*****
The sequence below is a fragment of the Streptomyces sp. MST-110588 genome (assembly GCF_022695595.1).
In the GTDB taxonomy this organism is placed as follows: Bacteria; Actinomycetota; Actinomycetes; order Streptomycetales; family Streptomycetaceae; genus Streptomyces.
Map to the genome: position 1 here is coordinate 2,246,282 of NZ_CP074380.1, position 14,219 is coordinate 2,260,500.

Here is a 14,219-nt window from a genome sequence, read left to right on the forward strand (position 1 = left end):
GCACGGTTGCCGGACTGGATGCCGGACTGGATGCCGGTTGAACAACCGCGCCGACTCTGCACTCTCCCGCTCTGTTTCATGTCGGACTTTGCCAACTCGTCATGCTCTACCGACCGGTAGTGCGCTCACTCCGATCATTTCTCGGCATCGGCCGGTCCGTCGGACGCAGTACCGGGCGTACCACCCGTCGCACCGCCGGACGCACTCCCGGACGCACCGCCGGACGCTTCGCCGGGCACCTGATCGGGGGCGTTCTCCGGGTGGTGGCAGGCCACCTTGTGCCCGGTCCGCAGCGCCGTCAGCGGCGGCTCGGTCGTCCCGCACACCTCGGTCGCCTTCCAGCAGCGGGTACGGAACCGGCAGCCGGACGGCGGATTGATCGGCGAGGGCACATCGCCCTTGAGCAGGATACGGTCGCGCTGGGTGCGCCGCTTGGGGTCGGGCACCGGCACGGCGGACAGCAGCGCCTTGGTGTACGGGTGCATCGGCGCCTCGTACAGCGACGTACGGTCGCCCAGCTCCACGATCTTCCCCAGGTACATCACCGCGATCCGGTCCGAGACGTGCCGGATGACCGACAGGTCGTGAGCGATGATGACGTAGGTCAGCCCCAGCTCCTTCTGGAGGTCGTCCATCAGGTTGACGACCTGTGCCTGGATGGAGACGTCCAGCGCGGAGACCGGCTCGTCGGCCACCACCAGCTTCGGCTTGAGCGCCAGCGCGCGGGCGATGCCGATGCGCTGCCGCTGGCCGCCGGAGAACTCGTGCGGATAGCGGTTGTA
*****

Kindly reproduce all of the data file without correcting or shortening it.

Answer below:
The sequence below is a fragment of the Streptomyces sp. MST-110588 genome (assembly GCF_022695595.1).
In the GTDB taxonomy this organism is placed as follows: Bacteria; Actinomycetota; Actinomycetes; order Streptomycetales; family Streptomycetaceae; genus Streptomyces.
Map to the genome: position 1 here is coordinate 2,246,282 of NZ_CP074380.1, position 14,219 is coordinate 2,260,500.

Here is a 14,219-nt window from a genome sequence, read left to right on the forward strand (position 1 = left end):
GCACGGTTGCCGGACTGGATGCCGGACTGGATGCCGGTTGAACAACCGCGCCGACTCTGCACTCTCCCGCTCTGTTTCATGTCGGACTTTGCCAACTCGTCATGCTCTACCGACCGGTAGTGCGCTCACTCCGATCATTTCTCGGCATCGGCCGGTCCGTCGGACGCAGTACCGGGCGTACCACCCGTCGCACCGCCGGACGCACTCCCGGACGCACCGCCGGACGCTTCGCCGGGCACCTGATCGGGGGCGTTCTCCGGGTGGTGGCAGGCCACCTTGTGCCCGGTCCGCAGCGCCGTCAGCGGCGGCTCGGTCGTCCCGCACACCTCGGTCGCCTTCCAGCAGCGGGTACGGAACCGGCAGCCGGACGGCGGATTGATCGGCGAGGGCACATCGCCCTTGAGCAGGATACGGTCGCGCTGGGTGCGCCGCTTGGGGTCGGGCACCGGCACGGCGGACAGCAGCGCCTTGGTGTACGGGTGCATCGGCGCCTCGTACAGCGACGTACGGTCGCCCAGCTCCACGATCTTCCCCAGGTACATCACCGCGATCCGGTCCGAGACGTGCCGGATGACCGACAGGTCGTGAGCGATGATGACGTAGGTCAGCCCCAGCTCCTTCTGGAGGTCGTCCATCAGGTTGACGACCTGTGCCTGGATGGAGACGTCCAGCGCGGAGACCGGCTCGTCGGCCACCACCAGCTTCGGCTTGAGCGCCAGCGCGCGGGCGATGCCGATGCGCTGCCGCTGGCCGCCGGAGAACTCGTGCGGATAGCGGTTGTA